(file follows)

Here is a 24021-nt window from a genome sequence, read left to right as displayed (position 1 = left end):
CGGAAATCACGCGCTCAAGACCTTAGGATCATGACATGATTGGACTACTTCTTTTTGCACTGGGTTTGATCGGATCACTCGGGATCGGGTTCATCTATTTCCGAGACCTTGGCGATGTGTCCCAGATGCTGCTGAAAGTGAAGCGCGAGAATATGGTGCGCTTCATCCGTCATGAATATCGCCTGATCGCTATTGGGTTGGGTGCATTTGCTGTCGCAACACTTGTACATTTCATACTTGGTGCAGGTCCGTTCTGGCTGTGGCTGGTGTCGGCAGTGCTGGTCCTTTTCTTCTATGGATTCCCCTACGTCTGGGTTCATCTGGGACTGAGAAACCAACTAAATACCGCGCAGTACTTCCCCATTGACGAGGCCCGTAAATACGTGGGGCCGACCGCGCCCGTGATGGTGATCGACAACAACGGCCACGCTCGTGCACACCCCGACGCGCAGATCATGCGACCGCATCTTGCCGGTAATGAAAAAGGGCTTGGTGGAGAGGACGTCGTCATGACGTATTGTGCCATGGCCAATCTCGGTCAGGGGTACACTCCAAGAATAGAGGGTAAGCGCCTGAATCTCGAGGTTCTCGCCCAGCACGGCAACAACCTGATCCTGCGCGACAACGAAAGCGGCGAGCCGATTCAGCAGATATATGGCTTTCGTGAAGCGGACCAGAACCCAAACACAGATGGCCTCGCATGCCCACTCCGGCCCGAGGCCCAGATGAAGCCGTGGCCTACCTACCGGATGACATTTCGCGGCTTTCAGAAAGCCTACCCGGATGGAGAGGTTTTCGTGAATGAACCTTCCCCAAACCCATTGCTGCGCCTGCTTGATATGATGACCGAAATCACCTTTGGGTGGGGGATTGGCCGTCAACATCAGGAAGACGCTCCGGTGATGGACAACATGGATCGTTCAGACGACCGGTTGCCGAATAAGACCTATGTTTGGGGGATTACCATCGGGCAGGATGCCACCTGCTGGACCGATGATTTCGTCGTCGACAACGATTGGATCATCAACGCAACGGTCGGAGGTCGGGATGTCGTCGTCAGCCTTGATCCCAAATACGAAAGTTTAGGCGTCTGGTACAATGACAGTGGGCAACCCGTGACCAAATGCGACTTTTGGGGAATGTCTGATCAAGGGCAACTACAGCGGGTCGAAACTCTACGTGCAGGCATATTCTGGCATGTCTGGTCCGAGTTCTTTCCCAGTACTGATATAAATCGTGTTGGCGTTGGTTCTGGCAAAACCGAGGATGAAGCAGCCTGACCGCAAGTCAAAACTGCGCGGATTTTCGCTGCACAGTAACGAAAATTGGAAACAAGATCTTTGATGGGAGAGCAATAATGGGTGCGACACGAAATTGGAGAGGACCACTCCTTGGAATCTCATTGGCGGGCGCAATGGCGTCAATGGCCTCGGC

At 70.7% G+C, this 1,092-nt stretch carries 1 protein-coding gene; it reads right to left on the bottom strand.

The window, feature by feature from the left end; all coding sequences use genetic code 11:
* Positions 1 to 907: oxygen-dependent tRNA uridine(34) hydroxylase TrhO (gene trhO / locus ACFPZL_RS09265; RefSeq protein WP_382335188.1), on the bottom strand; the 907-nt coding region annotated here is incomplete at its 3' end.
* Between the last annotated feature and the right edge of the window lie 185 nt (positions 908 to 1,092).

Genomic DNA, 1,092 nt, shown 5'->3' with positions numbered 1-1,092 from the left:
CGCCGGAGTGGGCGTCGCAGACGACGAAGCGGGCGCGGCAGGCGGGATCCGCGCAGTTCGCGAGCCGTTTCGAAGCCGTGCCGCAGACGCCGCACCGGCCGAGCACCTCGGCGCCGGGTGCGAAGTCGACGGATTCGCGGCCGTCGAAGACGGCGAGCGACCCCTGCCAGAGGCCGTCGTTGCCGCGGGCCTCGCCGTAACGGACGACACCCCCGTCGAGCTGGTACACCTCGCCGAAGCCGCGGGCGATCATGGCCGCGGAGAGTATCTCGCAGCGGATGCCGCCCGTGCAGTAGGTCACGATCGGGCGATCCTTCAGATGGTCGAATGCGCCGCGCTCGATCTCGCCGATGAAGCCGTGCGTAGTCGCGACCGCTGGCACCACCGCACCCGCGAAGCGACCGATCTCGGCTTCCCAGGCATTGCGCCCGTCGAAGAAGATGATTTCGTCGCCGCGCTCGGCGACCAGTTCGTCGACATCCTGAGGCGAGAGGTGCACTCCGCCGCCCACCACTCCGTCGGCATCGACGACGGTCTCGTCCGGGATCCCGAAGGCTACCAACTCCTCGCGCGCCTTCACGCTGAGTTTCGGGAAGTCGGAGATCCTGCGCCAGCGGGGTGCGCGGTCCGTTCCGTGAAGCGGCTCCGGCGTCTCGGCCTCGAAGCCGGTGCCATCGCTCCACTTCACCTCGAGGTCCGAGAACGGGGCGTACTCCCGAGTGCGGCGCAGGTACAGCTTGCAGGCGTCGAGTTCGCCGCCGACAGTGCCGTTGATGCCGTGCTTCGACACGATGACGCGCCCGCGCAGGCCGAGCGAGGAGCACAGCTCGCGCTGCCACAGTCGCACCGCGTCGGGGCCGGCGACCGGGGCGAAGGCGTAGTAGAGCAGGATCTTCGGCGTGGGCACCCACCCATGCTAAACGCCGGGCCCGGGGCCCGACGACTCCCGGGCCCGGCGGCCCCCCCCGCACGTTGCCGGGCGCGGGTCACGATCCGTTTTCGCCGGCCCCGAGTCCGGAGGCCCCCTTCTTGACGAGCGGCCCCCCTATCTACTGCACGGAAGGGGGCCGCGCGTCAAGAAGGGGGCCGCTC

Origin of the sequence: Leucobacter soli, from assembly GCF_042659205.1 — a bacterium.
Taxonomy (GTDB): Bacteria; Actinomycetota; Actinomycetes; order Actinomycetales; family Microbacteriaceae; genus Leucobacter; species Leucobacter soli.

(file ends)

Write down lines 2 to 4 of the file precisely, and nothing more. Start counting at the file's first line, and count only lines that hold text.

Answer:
CGGAAATCACGCGCTCAAGACCTTAGGATCATGACATGATTGGACTACTTCTTTTTGCACTGGGTTTGATCGGATCACTCGGGATCGGGTTCATCTATTTCCGAGACCTTGGCGATGTGTCCCAGATGCTGCTGAAAGTGAAGCGCGAGAATATGGTGCGCTTCATCCGTCATGAATATCGCCTGATCGCTATTGGGTTGGGTGCATTTGCTGTCGCAACACTTGTACATTTCATACTTGGTGCAGGTCCGTTCTGGCTGTGGCTGGTGTCGGCAGTGCTGGTCCTTTTCTTCTATGGATTCCCCTACGTCTGGGTTCATCTGGGACTGAGAAACCAACTAAATACCGCGCAGTACTTCCCCATTGACGAGGCCCGTAAATACGTGGGGCCGACCGCGCCCGTGATGGTGATCGACAACAACGGCCACGCTCGTGCACACCCCGACGCGCAGATCATGCGACCGCATCTTGCCGGTAATGAAAAAGGGCTTGGTGGAGAGGACGTCGTCATGACGTATTGTGCCATGGCCAATCTCGGTCAGGGGTACACTCCAAGAATAGAGGGTAAGCGCCTGAATCTCGAGGTTCTCGCCCAGCACGGCAACAACCTGATCCTGCGCGACAACGAAAGCGGCGAGCCGATTCAGCAGATATATGGCTTTCGTGAAGCGGACCAGAACCCAAACACAGATGGCCTCGCATGCCCACTCCGGCCCGAGGCCCAGATGAAGCCGTGGCCTACCTACCGGATGACATTTCGCGGCTTTCAGAAAGCCTACCCGGATGGAGAGGTTTTCGTGAATGAACCTTCCCCAAACCCATTGCTGCGCCTGCTTGATATGATGACCGAAATCACCTTTGGGTGGGGGATTGGCCGTCAACATCAGGAAGACGCTCCGGTGATGGACAACATGGATCGTTCAGACGACCGGTTGCCGAATAAGACCTATGTTTGGGGGATTACCATCGGGCAGGATGCCACCTGCTGGACCGATGATTTCGTCGTCGACAACGATTGGATCATCAACGCAACGGTCGGAGGTCGGGATGTCGTCGTCAGCCTTGATCCCAAATACGAAAGTTTAGGCGTCTGGTACAATGACAGTGGGCAACCCGTGACCAAATGCGACTTTTGGGGAATGTCTGATCAAGGGCAACTACAGCGGGTCGAAACTCTACGTGCAGGCATATTCTGGCATGTCTGGTCCGAGTTCTTTCCCAGTACTGATATAAATCGTGTTGGCGTTGGTTCTGGCAAAACCGAGGATGAAGCAGCCTGACCGCAAGTCAAAACTGCGCGGATTTTCGCTGCACAGTAACGAAAATTGGAAACAAGATCTTTGATGGGAGAGCAATAATGGGTGCGACACGAAATTGGAGAGGACCACTCCTTGGAATCTCATTGGCGGGCGCAATGGCGTCAATGGCCTCGGC

At 70.7% G+C, this 1,092-nt stretch carries 1 protein-coding gene; it reads right to left on the bottom strand.

The window, feature by feature from the left end; all coding sequences use genetic code 11: